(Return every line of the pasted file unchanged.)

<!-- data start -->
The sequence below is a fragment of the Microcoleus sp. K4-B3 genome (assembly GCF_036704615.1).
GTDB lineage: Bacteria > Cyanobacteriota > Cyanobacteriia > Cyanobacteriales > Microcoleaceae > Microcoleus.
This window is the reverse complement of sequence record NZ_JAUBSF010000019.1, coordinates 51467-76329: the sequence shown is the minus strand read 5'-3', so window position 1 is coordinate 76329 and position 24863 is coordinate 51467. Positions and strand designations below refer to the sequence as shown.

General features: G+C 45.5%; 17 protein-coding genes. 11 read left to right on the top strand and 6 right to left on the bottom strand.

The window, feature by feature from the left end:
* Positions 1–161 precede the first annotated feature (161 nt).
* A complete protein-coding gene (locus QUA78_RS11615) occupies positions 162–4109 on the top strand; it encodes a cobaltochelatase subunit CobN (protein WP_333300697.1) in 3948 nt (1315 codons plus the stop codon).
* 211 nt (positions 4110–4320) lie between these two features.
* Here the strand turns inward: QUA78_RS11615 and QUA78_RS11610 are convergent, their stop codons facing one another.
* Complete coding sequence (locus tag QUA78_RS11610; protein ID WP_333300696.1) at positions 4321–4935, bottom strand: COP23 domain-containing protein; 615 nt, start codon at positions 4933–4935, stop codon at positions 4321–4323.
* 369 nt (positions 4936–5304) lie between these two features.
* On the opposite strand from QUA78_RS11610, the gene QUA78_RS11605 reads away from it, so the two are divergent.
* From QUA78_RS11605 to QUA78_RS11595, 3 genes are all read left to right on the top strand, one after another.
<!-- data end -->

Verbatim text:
The sequence below is a fragment of the Microcoleus sp. K4-B3 genome (assembly GCF_036704615.1).
GTDB lineage: Bacteria > Cyanobacteriota > Cyanobacteriia > Cyanobacteriales > Microcoleaceae > Microcoleus.
This window is the reverse complement of sequence record NZ_JAUBSF010000019.1, coordinates 51467-76329: the sequence shown is the minus strand read 5'-3', so window position 1 is coordinate 76329 and position 24863 is coordinate 51467. Positions and strand designations below refer to the sequence as shown.

General features: G+C 45.5%; 17 protein-coding genes. 11 read left to right on the top strand and 6 right to left on the bottom strand.

The window, feature by feature from the left end:
* Positions 1–161 precede the first annotated feature (161 nt).
* A complete protein-coding gene (locus QUA78_RS11615) occupies positions 162–4109 on the top strand; it encodes a cobaltochelatase subunit CobN (protein WP_333300697.1) in 3948 nt (1315 codons plus the stop codon).
* 211 nt (positions 4110–4320) lie between these two features.
* Here the strand turns inward: QUA78_RS11615 and QUA78_RS11610 are convergent, their stop codons facing one another.
* Complete coding sequence (locus tag QUA78_RS11610; protein ID WP_333300696.1) at positions 4321–4935, bottom strand: COP23 domain-containing protein; 615 nt, start codon at positions 4933–4935, stop codon at positions 4321–4323.
* 369 nt (positions 4936–5304) lie between these two features.
* On the opposite strand from QUA78_RS11610, the gene QUA78_RS11605 reads away from it, so the two are divergent.
* From QUA78_RS11605 to QUA78_RS11595, 3 genes are all read left to right on the top strand, one after another.